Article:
Tinting Flowers

Overview Professional florists give plain flowers new life by using dyes to enrich the original color or to completely give blooms a new shade. Different methods of dyeing help to color coordinate an arrangement or meet the specific needs of a custom order. Preservationists who like keeping blooms in scrapbooks or in display cases often dye their flowers before drying them. The added colorant keeps the flower from fading too much during the drying process. Get the inside scoop on florists’ methods and get rich, intense color for attractive flower arrangements anytime. Dyeing Spray Florists give flowers a golden touch by using metallic floral sprays on flower petals. Unlike regular spray pain

What I Did During My Summer Vacation!

When my fellow Master Gardener and new friend Ann asked me to contribute my experiences as a new greenhouse owner,my answer was yes! I've learned so much my first season and I'm excited to share. I completed the Master Gardener program this past winter. What a great experience! I learned a ton, met some great people and made new friends. My husband and I have talked about putting in a greenhouse for a while now and upon my completion of the class, this seemed like the perfect time. I've enjoyed having a small garden in my yard for years and have faced the same challenge every year...slugs and deer! They both are relentless and frustrating. My amazing hubby, Rick, built me a beautiful greenho

Plan Now for a Summer of Delightful Hummingbirds

According to the Hummingbird Society, plant these plants to attract these hummingbirds to your garden: Abutilion (flowing maple or chinese lantern) Agastache (hummingbird mint) Aquilegia (columbine) Fuchsia Lonicera (honeysuckle) Fall is a good time to start many of the pollinator attracting plants.

OSU Offers Free Online Permaculture Class

Permaculture design is a method of landscape planning that can be applied to anything, from a home garden or farm to a city block or entire village. This method is particularly sensitive to how the land is formed and impacted by its position in the larger geographical area. OSU offers a free introduction to permaculture starting October 31, 2016 and ending November 27, 2016. Over 5000 students for all parts of the globe participated in the last session. The online forum provides a wealth of opportunity to learn how landscape design can improve watershed management, erosion control, water conservation, crop fertility, among others. It's great fun to see how a city planner in India is appro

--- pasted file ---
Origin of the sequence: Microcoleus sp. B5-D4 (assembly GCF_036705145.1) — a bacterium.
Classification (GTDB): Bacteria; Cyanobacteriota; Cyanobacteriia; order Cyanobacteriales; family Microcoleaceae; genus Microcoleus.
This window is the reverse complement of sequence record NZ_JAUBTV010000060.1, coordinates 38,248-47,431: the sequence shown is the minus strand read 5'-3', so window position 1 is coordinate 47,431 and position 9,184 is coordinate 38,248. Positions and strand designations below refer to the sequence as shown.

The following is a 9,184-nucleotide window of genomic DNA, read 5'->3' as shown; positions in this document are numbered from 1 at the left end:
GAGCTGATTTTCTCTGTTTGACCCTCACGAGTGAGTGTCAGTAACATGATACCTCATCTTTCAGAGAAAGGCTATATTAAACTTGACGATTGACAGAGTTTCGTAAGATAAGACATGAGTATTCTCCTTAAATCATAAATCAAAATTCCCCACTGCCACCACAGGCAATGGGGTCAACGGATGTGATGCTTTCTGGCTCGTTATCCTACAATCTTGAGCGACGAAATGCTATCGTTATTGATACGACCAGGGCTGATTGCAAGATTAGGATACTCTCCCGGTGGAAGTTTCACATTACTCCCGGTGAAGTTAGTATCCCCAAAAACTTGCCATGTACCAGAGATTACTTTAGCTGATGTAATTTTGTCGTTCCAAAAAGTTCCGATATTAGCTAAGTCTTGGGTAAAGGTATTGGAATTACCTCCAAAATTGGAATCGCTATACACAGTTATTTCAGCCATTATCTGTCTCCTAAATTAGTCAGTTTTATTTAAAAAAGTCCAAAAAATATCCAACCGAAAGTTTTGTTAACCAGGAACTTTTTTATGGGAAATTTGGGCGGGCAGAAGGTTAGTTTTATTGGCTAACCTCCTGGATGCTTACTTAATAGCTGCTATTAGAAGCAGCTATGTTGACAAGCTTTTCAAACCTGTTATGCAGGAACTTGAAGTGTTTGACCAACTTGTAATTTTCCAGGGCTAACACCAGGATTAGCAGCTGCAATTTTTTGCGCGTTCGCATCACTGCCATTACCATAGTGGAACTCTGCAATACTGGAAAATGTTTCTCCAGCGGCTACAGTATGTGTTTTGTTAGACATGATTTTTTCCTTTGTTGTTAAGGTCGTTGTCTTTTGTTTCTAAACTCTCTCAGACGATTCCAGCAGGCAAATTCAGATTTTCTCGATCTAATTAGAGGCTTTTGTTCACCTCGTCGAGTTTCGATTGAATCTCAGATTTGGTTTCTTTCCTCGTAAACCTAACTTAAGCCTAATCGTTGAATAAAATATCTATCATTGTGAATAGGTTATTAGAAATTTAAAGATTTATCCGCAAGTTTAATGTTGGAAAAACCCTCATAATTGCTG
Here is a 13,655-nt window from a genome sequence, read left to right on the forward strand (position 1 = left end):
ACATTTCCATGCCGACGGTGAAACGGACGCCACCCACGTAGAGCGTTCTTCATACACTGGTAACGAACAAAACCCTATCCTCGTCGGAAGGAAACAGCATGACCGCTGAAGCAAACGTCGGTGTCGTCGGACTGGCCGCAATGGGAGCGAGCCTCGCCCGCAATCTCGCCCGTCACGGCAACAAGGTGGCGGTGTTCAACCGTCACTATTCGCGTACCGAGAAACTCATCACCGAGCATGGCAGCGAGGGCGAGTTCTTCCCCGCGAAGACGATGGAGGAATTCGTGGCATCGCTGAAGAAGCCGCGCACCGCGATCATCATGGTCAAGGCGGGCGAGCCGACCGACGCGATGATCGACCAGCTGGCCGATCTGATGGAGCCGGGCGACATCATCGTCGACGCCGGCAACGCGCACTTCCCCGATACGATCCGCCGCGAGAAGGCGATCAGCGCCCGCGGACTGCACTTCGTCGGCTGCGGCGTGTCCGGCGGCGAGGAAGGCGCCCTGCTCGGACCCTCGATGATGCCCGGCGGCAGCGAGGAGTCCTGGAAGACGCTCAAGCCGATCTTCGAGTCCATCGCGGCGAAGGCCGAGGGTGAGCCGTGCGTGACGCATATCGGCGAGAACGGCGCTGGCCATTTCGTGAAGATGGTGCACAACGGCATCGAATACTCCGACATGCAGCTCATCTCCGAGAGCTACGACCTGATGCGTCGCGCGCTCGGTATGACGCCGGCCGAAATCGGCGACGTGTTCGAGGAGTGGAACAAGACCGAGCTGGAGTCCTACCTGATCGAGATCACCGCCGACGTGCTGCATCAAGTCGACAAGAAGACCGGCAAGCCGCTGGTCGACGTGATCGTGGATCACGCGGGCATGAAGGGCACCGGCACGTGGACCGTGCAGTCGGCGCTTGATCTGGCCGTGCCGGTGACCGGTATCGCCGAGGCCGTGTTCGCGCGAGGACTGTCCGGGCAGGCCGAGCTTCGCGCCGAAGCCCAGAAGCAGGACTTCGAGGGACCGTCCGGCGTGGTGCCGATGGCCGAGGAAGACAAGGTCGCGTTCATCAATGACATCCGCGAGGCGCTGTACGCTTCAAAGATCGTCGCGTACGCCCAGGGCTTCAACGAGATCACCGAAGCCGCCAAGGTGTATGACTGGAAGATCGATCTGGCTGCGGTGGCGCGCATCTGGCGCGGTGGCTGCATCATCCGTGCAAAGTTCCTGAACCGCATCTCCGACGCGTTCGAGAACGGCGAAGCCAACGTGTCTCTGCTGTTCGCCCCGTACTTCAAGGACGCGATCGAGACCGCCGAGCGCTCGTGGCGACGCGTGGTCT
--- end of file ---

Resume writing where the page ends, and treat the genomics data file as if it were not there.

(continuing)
Coastal Gardening In the Pacific Northwest

by Carla Albright, Taylor Trade Publishing Albright is an Oregon State Master Gardener, teaches OSU Master Gardener classes and writes a gardening column for the Tillamook Headlight Herald while also working as a professional gardener on the Oregon coast. Her book is a combination of how-to guide, workbook and concise plant encyclopedia. She makes specific plant recommendations that will survive and thrive in our sometimes harsh conditions. The workbook portion are useful for focusing attention on the elements, (salt spray, rainfall, sun, wind) that make up a coastal garden environment. Chapter 7, “Plants To Avoid In Coastal Gardens” is a special favorite of mine. The book also includes a

7 Ways to Attract Pollinators

Pollinators require two essential components in their habitat: somewhere to nest and flowers from which to gather nectar and pollen. Use pollinator-friendly plants in your landscape. Shrubs and trees such as dogwood, blueberry, cherry, plum, willow, and poplar provide pollen or nectar, or both, early in spring when food is scarce. Choose a mixture of plants for spring, summer, and fall. Different flower colors, shapes, and scents will attract a wide variety of pollinators. If you have limited space, you can plant flowers in containers on a patio, balcony, and even window boxes. Reduce or eliminate pesticide use in your landscape, or incorporate plants that attract beneficial insects for pest

Be on the Lookout -- a new pest in town

The brown marmorated stink bug (BMSB to those in the know) is a newcomer to Oregon. Even so entomologists are predicting it can cause millions of dollars in damage to food crops. The most common signs of stink bug damage are pitting and scarring of the fruit, leaf destruction, and a mealy texture to the harvested fruits and vegetables. In most cases the signs of stink bug damage makes the plant unsuitable for sale in the market as the insides are usually rotten. What to do 1. Learn to recognize a BMSB The adults are approximately 17 mm (0.67 in) long and about as wide, forming the shield shape characteristic of other stink bugs. They are various shades of brown on both the top and undersi

English Ivy Banned for Life

At last week's Master Gardener Plant Clinic I was speaking with a local gardener who mentioned she was cultivating English Ivy in her Newport garden. After gently mentioning that English Ivy is an invasive, noxious species in Oregon and discussing why the plant is so troublesome for Oregon forests, I still failed to convince her to change course. What I didn't know at the time was that English Ivy was banned by the State in 2010 and cannot be transported, sold or propagated. Oregon did not go so far as to make it a crime to plant English Ivy; nor is removal required but of course most folks will want to do so voluntarily. It is simply not safe to have English Ivy on our properties because

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